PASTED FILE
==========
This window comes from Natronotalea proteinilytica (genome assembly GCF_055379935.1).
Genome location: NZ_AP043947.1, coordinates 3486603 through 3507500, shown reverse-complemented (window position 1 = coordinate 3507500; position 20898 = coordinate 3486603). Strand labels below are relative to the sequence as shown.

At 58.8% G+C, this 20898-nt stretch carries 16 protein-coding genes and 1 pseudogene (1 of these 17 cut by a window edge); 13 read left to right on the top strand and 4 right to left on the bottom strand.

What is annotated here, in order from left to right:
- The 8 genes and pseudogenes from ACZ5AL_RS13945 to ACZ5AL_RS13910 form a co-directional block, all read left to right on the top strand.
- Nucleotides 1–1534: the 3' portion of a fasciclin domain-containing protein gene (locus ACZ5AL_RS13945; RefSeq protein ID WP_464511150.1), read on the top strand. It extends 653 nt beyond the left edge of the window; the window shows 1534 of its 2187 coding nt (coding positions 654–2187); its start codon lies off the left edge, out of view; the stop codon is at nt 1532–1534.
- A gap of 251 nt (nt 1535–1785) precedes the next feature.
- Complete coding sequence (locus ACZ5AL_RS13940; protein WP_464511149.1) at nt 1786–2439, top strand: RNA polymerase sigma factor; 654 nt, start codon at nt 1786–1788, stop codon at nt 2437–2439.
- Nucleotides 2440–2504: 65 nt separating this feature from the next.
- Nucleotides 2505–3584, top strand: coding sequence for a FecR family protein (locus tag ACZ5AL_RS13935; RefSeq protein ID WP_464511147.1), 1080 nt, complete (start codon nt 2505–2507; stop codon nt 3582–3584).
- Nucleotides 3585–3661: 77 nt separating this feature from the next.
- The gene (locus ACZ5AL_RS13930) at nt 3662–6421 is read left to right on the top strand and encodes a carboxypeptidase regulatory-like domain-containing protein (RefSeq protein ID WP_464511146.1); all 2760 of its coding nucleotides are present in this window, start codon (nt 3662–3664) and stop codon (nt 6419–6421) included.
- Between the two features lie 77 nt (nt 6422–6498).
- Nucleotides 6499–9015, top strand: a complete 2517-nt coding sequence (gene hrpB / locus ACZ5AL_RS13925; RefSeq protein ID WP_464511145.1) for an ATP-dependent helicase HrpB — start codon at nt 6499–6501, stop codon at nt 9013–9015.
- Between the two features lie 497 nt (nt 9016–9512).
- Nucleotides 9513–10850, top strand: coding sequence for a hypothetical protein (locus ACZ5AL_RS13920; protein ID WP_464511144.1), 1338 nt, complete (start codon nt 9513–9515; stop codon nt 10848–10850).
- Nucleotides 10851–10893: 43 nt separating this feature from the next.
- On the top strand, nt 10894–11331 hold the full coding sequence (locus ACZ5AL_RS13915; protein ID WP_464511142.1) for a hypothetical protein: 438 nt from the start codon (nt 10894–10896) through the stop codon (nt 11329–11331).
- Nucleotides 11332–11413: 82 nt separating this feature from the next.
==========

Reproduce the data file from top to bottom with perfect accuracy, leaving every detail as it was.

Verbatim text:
This window comes from Natronotalea proteinilytica (genome assembly GCF_055379935.1).
Genome location: NZ_AP043947.1, coordinates 3486603 through 3507500, shown reverse-complemented (window position 1 = coordinate 3507500; position 20898 = coordinate 3486603). Strand labels below are relative to the sequence as shown.

At 58.8% G+C, this 20898-nt stretch carries 16 protein-coding genes and 1 pseudogene (1 of these 17 cut by a window edge); 13 read left to right on the top strand and 4 right to left on the bottom strand.

What is annotated here, in order from left to right:
- The 8 genes and pseudogenes from ACZ5AL_RS13945 to ACZ5AL_RS13910 form a co-directional block, all read left to right on the top strand.
- Nucleotides 1–1534: the 3' portion of a fasciclin domain-containing protein gene (locus ACZ5AL_RS13945; RefSeq protein ID WP_464511150.1), read on the top strand. It extends 653 nt beyond the left edge of the window; the window shows 1534 of its 2187 coding nt (coding positions 654–2187); its start codon lies off the left edge, out of view; the stop codon is at nt 1532–1534.
- A gap of 251 nt (nt 1535–1785) precedes the next feature.
- Complete coding sequence (locus ACZ5AL_RS13940; protein WP_464511149.1) at nt 1786–2439, top strand: RNA polymerase sigma factor; 654 nt, start codon at nt 1786–1788, stop codon at nt 2437–2439.
- Nucleotides 2440–2504: 65 nt separating this feature from the next.
- Nucleotides 2505–3584, top strand: coding sequence for a FecR family protein (locus tag ACZ5AL_RS13935; RefSeq protein ID WP_464511147.1), 1080 nt, complete (start codon nt 2505–2507; stop codon nt 3582–3584).
- Nucleotides 3585–3661: 77 nt separating this feature from the next.
- The gene (locus ACZ5AL_RS13930) at nt 3662–6421 is read left to right on the top strand and encodes a carboxypeptidase regulatory-like domain-containing protein (RefSeq protein ID WP_464511146.1); all 2760 of its coding nucleotides are present in this window, start codon (nt 3662–3664) and stop codon (nt 6419–6421) included.
- Between the two features lie 77 nt (nt 6422–6498).
- Nucleotides 6499–9015, top strand: a complete 2517-nt coding sequence (gene hrpB / locus ACZ5AL_RS13925; RefSeq protein ID WP_464511145.1) for an ATP-dependent helicase HrpB — start codon at nt 6499–6501, stop codon at nt 9013–9015.
- Between the two features lie 497 nt (nt 9016–9512).
- Nucleotides 9513–10850, top strand: coding sequence for a hypothetical protein (locus ACZ5AL_RS13920; protein ID WP_464511144.1), 1338 nt, complete (start codon nt 9513–9515; stop codon nt 10848–10850).
- Nucleotides 10851–10893: 43 nt separating this feature from the next.
- On the top strand, nt 10894–11331 hold the full coding sequence (locus ACZ5AL_RS13915; protein ID WP_464511142.1) for a hypothetical protein: 438 nt from the start codon (nt 10894–10896) through the stop codon (nt 11329–11331).
- Nucleotides 11332–11413: 82 nt separating this feature from the next.